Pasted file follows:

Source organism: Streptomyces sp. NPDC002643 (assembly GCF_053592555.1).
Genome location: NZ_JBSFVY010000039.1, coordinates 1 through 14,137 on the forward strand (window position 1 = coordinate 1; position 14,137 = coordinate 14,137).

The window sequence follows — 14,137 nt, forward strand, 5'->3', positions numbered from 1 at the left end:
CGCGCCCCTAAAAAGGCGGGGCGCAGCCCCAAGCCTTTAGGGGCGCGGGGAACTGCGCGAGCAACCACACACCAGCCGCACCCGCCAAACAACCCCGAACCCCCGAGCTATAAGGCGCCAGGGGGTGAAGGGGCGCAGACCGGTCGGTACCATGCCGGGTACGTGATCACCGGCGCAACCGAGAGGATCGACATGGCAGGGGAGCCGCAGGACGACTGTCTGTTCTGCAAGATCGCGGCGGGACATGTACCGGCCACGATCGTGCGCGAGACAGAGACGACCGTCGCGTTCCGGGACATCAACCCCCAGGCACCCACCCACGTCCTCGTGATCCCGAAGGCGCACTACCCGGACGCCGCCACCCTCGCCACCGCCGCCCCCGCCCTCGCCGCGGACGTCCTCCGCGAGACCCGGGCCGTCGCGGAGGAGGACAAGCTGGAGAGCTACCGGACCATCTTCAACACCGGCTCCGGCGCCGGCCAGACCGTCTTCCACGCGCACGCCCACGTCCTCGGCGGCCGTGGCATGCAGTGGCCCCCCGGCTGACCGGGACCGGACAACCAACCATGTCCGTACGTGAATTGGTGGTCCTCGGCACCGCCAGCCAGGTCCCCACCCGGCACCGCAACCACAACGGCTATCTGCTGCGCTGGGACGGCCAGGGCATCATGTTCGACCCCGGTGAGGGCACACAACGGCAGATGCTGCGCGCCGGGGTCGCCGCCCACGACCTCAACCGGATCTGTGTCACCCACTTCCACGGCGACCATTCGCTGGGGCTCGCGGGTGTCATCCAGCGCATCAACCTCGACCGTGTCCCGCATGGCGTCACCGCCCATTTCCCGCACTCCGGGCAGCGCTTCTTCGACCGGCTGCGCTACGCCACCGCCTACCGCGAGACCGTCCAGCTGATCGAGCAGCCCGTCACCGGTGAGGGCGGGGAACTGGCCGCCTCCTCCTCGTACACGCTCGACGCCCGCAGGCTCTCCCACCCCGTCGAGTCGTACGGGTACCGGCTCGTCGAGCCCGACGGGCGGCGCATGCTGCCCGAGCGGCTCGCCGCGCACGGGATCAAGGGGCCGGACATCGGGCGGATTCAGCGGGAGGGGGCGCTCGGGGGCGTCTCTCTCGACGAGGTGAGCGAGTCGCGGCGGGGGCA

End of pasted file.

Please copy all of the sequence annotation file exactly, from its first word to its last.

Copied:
Source organism: Streptomyces sp. NPDC002643 (assembly GCF_053592555.1).
Genome location: NZ_JBSFVY010000039.1, coordinates 1 through 14,137 on the forward strand (window position 1 = coordinate 1; position 14,137 = coordinate 14,137).

The window sequence follows — 14,137 nt, forward strand, 5'->3', positions numbered from 1 at the left end:
CGCGCCCCTAAAAAGGCGGGGCGCAGCCCCAAGCCTTTAGGGGCGCGGGGAACTGCGCGAGCAACCACACACCAGCCGCACCCGCCAAACAACCCCGAACCCCCGAGCTATAAGGCGCCAGGGGGTGAAGGGGCGCAGACCGGTCGGTACCATGCCGGGTACGTGATCACCGGCGCAACCGAGAGGATCGACATGGCAGGGGAGCCGCAGGACGACTGTCTGTTCTGCAAGATCGCGGCGGGACATGTACCGGCCACGATCGTGCGCGAGACAGAGACGACCGTCGCGTTCCGGGACATCAACCCCCAGGCACCCACCCACGTCCTCGTGATCCCGAAGGCGCACTACCCGGACGCCGCCACCCTCGCCACCGCCGCCCCCGCCCTCGCCGCGGACGTCCTCCGCGAGACCCGGGCCGTCGCGGAGGAGGACAAGCTGGAGAGCTACCGGACCATCTTCAACACCGGCTCCGGCGCCGGCCAGACCGTCTTCCACGCGCACGCCCACGTCCTCGGCGGCCGTGGCATGCAGTGGCCCCCCGGCTGACCGGGACCGGACAACCAACCATGTCCGTACGTGAATTGGTGGTCCTCGGCACCGCCAGCCAGGTCCCCACCCGGCACCGCAACCACAACGGCTATCTGCTGCGCTGGGACGGCCAGGGCATCATGTTCGACCCCGGTGAGGGCACACAACGGCAGATGCTGCGCGCCGGGGTCGCCGCCCACGACCTCAACCGGATCTGTGTCACCCACTTCCACGGCGACCATTCGCTGGGGCTCGCGGGTGTCATCCAGCGCATCAACCTCGACCGTGTCCCGCATGGCGTCACCGCCCATTTCCCGCACTCCGGGCAGCGCTTCTTCGACCGGCTGCGCTACGCCACCGCCTACCGCGAGACCGTCCAGCTGATCGAGCAGCCCGTCACCGGTGAGGGCGGGGAACTGGCCGCCTCCTCCTCGTACACGCTCGACGCCCGCAGGCTCTCCCACCCCGTCGAGTCGTACGGGTACCGGCTCGTCGAGCCCGACGGGCGGCGCATGCTGCCCGAGCGGCTCGCCGCGCACGGGATCAAGGGGCCGGACATCGGGCGGATTCAGCGGGAGGGGGCGCTCGGGGGCGTCTCTCTCGACGAGGTGAGCGAGTCGCGGCGGGGGCA